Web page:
edited by William F. Caveness and A. Earl Walker, 589 pp, with illus, $15, Philadelphia: J. B. Lippincott Co., 1966.
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In a three-day conference on head injury 48 investigators participated. Their backgrounds varied widely— neurosurgeons, neurologists, physicists, statisticians, pathologists, radiologists, and physiologists. Their 40 reports varied as widely in their subjects.
The introductory chapters excellently review the head injury problem in America as reflected in recent statistics, and current research in preventive measures, such as seat belts and helmets. The section on the understanding and management of cerebral trauma covers 152 pages. It gives an up-to-date view of the clinical problems and the current uses of diagnostic tools such as the electroencephalography, echoencephalography, auditory and vestibular tests, and radiologic procedures. Hollie McHugh's discussion of auditory and vestibular disorders with head injuries contains much information that is not widely appreciated. Outstanding are the chapters concerning metabolic aspects of head injuries by Robert McLaurin; the vascular factors in head injury and their contribution to brain swelling and intracranial hypertension, by Thomas Langford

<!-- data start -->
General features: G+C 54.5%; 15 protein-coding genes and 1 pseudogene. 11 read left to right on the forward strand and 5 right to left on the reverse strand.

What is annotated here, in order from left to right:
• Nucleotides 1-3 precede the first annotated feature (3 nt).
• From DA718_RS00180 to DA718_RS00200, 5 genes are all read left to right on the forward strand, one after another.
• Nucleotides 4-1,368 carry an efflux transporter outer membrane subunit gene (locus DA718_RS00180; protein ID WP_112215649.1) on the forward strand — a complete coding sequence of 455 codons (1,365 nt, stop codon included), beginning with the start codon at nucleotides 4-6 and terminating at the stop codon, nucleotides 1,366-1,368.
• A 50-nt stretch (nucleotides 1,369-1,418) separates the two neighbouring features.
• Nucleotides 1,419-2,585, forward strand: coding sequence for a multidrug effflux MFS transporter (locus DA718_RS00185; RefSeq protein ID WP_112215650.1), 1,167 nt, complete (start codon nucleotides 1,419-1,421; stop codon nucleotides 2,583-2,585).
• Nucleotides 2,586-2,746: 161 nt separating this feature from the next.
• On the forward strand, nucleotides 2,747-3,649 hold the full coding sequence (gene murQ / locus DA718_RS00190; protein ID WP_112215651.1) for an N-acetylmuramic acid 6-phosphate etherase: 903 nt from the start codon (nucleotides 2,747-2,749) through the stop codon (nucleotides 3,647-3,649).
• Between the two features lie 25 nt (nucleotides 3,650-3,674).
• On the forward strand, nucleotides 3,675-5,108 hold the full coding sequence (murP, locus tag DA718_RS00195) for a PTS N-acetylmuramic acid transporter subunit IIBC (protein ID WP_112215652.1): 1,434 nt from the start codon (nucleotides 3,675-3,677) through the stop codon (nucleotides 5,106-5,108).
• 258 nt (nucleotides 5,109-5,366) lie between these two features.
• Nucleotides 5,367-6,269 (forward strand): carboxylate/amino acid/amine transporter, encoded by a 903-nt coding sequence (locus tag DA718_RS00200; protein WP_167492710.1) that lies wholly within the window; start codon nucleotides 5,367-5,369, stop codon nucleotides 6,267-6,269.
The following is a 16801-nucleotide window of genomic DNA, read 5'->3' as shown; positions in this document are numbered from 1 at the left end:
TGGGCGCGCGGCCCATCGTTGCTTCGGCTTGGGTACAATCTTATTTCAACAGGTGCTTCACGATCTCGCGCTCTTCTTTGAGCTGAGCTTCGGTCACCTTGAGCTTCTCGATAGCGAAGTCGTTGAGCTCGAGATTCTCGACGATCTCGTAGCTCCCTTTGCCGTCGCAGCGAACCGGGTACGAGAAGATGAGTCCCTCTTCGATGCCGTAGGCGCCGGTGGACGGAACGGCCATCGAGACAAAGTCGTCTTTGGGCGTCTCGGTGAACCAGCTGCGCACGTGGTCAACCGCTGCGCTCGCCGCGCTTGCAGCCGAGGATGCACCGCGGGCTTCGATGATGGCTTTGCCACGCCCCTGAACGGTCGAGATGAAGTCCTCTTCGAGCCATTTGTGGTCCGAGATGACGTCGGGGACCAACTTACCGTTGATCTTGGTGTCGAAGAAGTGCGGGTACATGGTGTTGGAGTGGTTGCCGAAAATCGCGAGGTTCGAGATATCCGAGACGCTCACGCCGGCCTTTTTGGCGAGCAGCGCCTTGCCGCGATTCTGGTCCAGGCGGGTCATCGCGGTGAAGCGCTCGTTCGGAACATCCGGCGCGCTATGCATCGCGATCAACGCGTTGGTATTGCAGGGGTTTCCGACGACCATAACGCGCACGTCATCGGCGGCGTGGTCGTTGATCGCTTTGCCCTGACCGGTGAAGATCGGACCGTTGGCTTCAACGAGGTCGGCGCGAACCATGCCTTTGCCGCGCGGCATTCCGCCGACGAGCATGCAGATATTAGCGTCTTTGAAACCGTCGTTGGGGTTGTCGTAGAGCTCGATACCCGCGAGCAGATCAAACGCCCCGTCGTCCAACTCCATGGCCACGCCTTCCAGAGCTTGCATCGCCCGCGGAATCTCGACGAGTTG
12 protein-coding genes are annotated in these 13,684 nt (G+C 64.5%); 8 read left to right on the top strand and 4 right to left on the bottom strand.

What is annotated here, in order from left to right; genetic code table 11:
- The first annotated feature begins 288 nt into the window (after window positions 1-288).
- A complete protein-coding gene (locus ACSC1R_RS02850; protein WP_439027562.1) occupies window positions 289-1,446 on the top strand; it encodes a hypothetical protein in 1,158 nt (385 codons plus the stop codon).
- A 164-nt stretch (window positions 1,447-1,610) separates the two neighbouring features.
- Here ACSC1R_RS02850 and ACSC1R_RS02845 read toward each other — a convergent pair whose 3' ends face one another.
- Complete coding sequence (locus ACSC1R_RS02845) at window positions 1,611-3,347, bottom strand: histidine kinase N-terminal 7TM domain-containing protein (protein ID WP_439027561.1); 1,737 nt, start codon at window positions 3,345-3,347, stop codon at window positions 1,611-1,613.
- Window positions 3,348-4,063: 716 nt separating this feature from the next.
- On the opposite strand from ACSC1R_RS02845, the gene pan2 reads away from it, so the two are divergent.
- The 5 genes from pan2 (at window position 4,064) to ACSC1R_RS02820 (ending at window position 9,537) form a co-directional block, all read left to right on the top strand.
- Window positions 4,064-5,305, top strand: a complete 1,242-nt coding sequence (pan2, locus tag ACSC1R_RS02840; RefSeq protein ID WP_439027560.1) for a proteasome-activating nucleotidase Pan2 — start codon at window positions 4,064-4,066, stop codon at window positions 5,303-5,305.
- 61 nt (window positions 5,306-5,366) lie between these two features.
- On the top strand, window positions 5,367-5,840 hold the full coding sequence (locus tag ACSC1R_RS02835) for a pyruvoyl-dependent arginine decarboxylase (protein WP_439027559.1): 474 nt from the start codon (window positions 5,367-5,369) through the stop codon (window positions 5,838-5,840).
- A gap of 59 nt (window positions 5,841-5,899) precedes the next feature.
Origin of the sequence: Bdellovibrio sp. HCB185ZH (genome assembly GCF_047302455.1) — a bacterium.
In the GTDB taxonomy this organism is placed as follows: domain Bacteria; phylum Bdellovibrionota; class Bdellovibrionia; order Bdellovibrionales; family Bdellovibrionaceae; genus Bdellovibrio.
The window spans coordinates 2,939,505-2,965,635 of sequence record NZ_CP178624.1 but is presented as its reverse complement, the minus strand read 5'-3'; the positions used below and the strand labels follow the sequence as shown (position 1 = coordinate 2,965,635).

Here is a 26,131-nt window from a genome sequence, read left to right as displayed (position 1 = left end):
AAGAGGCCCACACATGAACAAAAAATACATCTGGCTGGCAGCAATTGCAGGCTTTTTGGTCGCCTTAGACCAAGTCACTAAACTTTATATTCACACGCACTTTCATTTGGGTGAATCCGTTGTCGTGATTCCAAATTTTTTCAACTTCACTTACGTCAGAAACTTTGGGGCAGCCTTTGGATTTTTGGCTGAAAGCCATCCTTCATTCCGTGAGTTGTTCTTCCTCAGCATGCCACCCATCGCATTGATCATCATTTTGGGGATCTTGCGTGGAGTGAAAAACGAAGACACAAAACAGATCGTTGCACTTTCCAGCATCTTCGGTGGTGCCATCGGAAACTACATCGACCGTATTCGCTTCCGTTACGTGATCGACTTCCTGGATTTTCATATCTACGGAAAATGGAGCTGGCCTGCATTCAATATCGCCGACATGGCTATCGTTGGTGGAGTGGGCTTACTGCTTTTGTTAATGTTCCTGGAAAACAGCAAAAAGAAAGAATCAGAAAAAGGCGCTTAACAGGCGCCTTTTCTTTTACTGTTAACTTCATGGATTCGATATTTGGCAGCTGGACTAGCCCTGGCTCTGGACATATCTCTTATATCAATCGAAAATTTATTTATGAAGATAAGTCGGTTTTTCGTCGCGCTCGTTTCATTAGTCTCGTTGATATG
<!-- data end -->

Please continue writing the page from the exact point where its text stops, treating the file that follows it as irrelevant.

Youmans JR. Head Injury: Conference Proceedings. JAMA. 1966;198(11):1225. doi:10.1001/jama.1966.03110240133057